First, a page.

March Madness!

Think college basketball is crazy this time of year? Check out the White Mountains 100—they’ll show you crazy. 

“If you are fortunate enough to travel this stretch in the daylight, the warm March sun on your face and spectacular scenery will distract you from the bruises you may have gained while descending the 'ice lakes' below Cache Mountain Divide in the dark, or that involuntary twitch that has developed in your left eye because you haven’t slept in 20 hours.” Photo courtesy

We’re monitoring a different kind of March madness this weekend: the White Mountains 100 race (WM100), to get underway in Fairbanks, Alaska, on Sunday morning. In its inaugural year, the WM100 will challenge 50 entrants to bike, ski, run, mince, slide, crawl, etc., through 100 miles of interior Alaska’s most rugged—and glorious—terrain.

We discovered the WM100 a few weeks ago when we asked colleague Christie Haupert what motivated her to run and ski to/from the Fairbanks office most days—a round-trip of some 16 miles.

Christie Haupert spends her birthday camping in Denali Park. Photo courtesy C. Haupert

Preparations to ski the WM100 race, of course.  Beyond that, training “is just a good excuse to spend my weekends skiing in the mountains with friends,” Christie explained. “And it makes for a wonderful commute every day to and from work. I see the sun rise and set. I see the river ice break up and refreeze. I run by an elementary school in the morning and listen to the children playing. I run into moose on the ski trail and watch the late afternoon sun hit the tops of the spruce trees reminding me of why I love Fairbanks. Just this morning I witnessed the morning sunlight glowing on the Alaska Range. It doesn’t really get better than this. This time of year is so magical here in Fairbanks and throughout Alaska, I couldn’t imagine missing out on all of that, in order to get somewhere quicker.”

The WM100 promises to be an unforgettable experience.  Read the race course description, which captures the brutal allure of the itinerary. (For example, this jaunty description of some late race course treachery: “A perennial spring seeps water across the trail no matter how cold the air, often creating a bulbous patch of glare ice a few hundred feet long. If traveling in zombie mode, you will find yourself in the downstream dwarf birch bushes without knowing how you got there. Resist the urge to nap.”)

Christie training on a section of the WM100 race course, perhaps near where downed spruce may intrude: "it is possible that an occasional spear may protrude out into or completely block your path. Be cautious as to not impale yourself on one of these lurking hazards." Photo courtesy C. Haupert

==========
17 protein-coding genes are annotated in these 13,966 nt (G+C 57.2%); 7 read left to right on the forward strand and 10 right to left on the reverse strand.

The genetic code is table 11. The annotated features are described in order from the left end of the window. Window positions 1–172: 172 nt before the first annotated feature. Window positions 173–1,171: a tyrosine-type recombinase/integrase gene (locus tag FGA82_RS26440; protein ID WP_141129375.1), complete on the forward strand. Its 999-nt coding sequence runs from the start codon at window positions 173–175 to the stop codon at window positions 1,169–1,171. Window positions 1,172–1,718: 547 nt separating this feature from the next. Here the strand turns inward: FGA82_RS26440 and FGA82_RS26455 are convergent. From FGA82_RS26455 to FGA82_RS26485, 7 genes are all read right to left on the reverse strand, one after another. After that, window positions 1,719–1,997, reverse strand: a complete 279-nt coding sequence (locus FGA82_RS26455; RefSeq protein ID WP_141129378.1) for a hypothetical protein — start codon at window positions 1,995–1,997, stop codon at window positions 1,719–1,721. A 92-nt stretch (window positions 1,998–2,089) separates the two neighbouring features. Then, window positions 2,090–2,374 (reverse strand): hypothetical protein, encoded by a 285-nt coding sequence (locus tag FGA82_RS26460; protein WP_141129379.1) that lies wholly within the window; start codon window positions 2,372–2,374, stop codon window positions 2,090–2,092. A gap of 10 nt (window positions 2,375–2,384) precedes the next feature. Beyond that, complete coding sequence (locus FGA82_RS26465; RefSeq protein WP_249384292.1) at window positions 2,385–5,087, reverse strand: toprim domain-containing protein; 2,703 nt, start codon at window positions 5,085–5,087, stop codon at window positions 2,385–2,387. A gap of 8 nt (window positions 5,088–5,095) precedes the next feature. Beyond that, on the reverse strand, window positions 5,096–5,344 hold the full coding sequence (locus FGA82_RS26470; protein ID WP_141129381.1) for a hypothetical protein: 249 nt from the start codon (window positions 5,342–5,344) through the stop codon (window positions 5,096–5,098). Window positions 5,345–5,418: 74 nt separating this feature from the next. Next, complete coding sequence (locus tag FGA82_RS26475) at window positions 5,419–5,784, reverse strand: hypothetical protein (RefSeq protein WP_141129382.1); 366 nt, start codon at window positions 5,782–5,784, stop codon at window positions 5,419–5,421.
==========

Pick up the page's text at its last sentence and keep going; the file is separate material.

Christie described her personal hopes for the ultra-marathon yesterday in an email: “The competitor in me hopes to finish strongly in the middle of the pack, the realist looks at the names on the race roster and prepares to warmly embrace the red lantern (last place). Regardless of the number of hours on the course, my real goal is to truly enjoy the experience. I hope to smile as I see the trail marker that reminds me only 32 more miles to Windy Gap cabin. I hope not to scream profanities as I careen down the “ice lakes” section by headlamp, but rather laugh at the absurdity of it all. I hope to lose myself somewhere in the depths of the race and find myself again as the sun rises for the second time. I hope not to cry from ill-placed feelings of loneliness as I reach the 10 miles to go checkpoint and to find some delirious enjoyment as I carry my skis and walk up the “Wickersham Wall,” reminding myself at least there aren’t crampons, ice axe and a rope in my pack. And most of all I want nothing but a smile on my face and a light heart as I see the finish line, the race directors and the smattering of friends who may be waiting with open arms to welcome me home.”

We await your post-ski stories, Christie.  Happy trails, supergirl.

The goddess herself, Christie Haupert, on a some outdoor adventure.

Christie plays in the Alaska Range. Photo courtesy: C. Haupert

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